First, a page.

Senator Jeff Flake announced Thursday his intention to force a vote on legislation that will protect special counsel Robert Mueller so that he can continue his rigged witch hunt against the President.
Flake boasted that he and Democrat Sen. Christopher Coons will go to the Senate floor next week to try and get a deal on advancing the controversial legislation.
“When the Senate convenes next week, @ChrisCoons and I will ask for unanimous consent to bring S.2644, the Special Counsel Independence and Integrity Act, to a vote on the Senate floor. After the firing of The AG, it is more important than ever to protect the Special Counsel,” Flake tweeted on Thursday.
When the Senate convenes next week, @ChrisCoons and I will ask for unanimous consent to bring S.2644, the Special Counsel Independence and Integrity Act, to a vote on the Senate floor. After the firing of The AG, it is more important than ever to protect the Special Counsel.
— Jeff Flake (@JeffFlake) November 8, 2018
Thehill.com reports: Under Senate rules, Flake can go to the floor and ask for consent to set up a vote or even pass a piece of legislation. But any one senator can block his request, and given the opposition within the GOP caucus to the special counsel bill, Flake’s move will likely be unsuccessful.
The Senate Judiciary Committee passed legislation last year that would protect Mueller, or any other special counsel, in the event he is fired, but the bill has stalled amid opposition from GOP leadership.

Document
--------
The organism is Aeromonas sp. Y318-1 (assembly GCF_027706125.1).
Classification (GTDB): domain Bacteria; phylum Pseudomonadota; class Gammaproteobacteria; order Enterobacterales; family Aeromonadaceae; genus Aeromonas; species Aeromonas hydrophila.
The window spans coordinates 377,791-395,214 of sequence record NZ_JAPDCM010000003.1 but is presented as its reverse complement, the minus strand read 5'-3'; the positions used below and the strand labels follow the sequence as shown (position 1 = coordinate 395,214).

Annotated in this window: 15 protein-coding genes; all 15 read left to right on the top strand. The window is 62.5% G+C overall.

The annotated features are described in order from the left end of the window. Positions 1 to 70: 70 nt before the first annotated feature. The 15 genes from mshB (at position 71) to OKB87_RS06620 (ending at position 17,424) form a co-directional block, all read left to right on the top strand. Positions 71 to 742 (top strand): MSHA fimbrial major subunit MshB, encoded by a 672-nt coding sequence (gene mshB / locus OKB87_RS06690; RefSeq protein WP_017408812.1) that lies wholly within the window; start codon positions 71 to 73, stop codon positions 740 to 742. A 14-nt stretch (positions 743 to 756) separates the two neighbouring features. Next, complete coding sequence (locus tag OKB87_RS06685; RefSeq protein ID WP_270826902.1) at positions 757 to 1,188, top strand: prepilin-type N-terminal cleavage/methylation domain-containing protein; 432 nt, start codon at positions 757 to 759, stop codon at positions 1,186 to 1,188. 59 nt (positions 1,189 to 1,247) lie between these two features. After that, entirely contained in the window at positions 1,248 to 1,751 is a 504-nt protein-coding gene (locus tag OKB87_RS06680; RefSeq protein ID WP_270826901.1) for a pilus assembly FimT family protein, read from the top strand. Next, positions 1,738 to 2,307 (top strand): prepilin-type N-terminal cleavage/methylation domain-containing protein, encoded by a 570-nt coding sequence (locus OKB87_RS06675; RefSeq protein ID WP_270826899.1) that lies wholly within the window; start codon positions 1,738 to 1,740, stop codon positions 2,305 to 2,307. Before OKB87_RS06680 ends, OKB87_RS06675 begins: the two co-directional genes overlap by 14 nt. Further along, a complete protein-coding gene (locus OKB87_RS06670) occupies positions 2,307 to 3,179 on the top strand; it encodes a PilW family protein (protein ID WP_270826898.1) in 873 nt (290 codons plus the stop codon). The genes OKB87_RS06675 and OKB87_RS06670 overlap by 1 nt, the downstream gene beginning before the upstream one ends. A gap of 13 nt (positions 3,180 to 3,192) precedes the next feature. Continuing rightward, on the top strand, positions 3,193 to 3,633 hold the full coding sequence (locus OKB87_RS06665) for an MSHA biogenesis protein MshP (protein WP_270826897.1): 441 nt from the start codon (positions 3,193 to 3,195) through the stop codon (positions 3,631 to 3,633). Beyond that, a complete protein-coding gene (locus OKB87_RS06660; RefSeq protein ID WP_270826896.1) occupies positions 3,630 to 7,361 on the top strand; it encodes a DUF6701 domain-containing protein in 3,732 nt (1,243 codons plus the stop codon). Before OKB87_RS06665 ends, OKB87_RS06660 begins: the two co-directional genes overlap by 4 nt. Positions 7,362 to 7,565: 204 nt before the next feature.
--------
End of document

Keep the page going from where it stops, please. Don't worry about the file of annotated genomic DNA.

The bill would codify Justice Department regulations that say only a senior DOJ official can fire Mueller or another special counsel.
It would give a special counsel an “expedited review” of their firing. If a court determines that it wasn’t for “good cause,” the special counsel would be reinstated.
Flake’s decision to try to get a vote next week comes after Trump removed Sessions as attorney general this week and named Matthew Whitaker, Sessions’s chief of staff, as his temporary replacement.
The Justice Department confirmed that Whitaker would take over oversight of Mueller’s investigation into the 2016 election, which Deputy Attorney General Rod Rosenstein had overseen after Sessions recused himself last year due to his work on the Trump campaign.
Whitaker has previously been critical of Mueller’s investigation and his ascendence to atop the Justice Department on Wednesday sparked immediate calls from Democrats for him to recuse himself and for Congress to pass legislation protecting Mueller.
But Democrats, who are in the minority, are not able to muscle through legislation protecting Mueller on their own. And Republicans, including Majority Leader Mitch McConnell (R-Ky.), have repeatedly denied the need for the bill because they have said they do not believe Trump will fire Mueller.
“I haven’t seen a clear indication yet that we needed to pass something to keep him from being removed because I don’t think that’s going to happen, and that remains my view,” McConnell told reporters in April.
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